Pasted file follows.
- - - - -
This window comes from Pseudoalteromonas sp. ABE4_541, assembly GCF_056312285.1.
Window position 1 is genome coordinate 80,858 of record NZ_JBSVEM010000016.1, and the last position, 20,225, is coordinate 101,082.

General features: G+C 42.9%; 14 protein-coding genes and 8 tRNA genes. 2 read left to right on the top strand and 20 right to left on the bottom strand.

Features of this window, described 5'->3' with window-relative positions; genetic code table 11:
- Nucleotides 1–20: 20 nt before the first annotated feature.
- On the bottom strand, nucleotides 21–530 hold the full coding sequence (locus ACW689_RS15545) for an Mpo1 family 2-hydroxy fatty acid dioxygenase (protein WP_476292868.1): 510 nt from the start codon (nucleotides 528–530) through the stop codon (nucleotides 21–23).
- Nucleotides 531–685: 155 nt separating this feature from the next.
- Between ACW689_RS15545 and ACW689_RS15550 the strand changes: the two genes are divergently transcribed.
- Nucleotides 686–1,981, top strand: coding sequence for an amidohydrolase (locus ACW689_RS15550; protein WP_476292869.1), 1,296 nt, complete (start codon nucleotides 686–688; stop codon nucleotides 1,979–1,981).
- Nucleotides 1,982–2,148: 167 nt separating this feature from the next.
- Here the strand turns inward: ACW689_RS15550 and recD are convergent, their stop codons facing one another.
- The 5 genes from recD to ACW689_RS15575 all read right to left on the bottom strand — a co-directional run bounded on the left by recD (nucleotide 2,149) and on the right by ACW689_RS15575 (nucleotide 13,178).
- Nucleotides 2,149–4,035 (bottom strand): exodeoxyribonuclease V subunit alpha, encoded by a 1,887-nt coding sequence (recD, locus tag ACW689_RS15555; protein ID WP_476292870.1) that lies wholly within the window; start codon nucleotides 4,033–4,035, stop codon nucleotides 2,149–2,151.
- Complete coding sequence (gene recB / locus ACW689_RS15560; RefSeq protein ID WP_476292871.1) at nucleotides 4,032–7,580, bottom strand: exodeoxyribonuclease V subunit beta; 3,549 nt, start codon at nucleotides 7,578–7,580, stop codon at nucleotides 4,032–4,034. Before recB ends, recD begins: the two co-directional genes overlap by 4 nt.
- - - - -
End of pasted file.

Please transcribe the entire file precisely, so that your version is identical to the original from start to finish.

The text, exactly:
This window comes from Pseudoalteromonas sp. ABE4_541, assembly GCF_056312285.1.
Window position 1 is genome coordinate 80,858 of record NZ_JBSVEM010000016.1, and the last position, 20,225, is coordinate 101,082.

General features: G+C 42.9%; 14 protein-coding genes and 8 tRNA genes. 2 read left to right on the top strand and 20 right to left on the bottom strand.

Features of this window, described 5'->3' with window-relative positions; genetic code table 11:
- Nucleotides 1–20: 20 nt before the first annotated feature.
- On the bottom strand, nucleotides 21–530 hold the full coding sequence (locus ACW689_RS15545) for an Mpo1 family 2-hydroxy fatty acid dioxygenase (protein WP_476292868.1): 510 nt from the start codon (nucleotides 528–530) through the stop codon (nucleotides 21–23).
- Nucleotides 531–685: 155 nt separating this feature from the next.
- Between ACW689_RS15545 and ACW689_RS15550 the strand changes: the two genes are divergently transcribed.
- Nucleotides 686–1,981, top strand: coding sequence for an amidohydrolase (locus ACW689_RS15550; protein WP_476292869.1), 1,296 nt, complete (start codon nucleotides 686–688; stop codon nucleotides 1,979–1,981).
- Nucleotides 1,982–2,148: 167 nt separating this feature from the next.
- Here the strand turns inward: ACW689_RS15550 and recD are convergent, their stop codons facing one another.
- The 5 genes from recD to ACW689_RS15575 all read right to left on the bottom strand — a co-directional run bounded on the left by recD (nucleotide 2,149) and on the right by ACW689_RS15575 (nucleotide 13,178).
- Nucleotides 2,149–4,035 (bottom strand): exodeoxyribonuclease V subunit alpha, encoded by a 1,887-nt coding sequence (recD, locus tag ACW689_RS15555; protein ID WP_476292870.1) that lies wholly within the window; start codon nucleotides 4,033–4,035, stop codon nucleotides 2,149–2,151.
- Complete coding sequence (gene recB / locus ACW689_RS15560; RefSeq protein ID WP_476292871.1) at nucleotides 4,032–7,580, bottom strand: exodeoxyribonuclease V subunit beta; 3,549 nt, start codon at nucleotides 7,578–7,580, stop codon at nucleotides 4,032–4,034. Before recB ends, recD begins: the two co-directional genes overlap by 4 nt.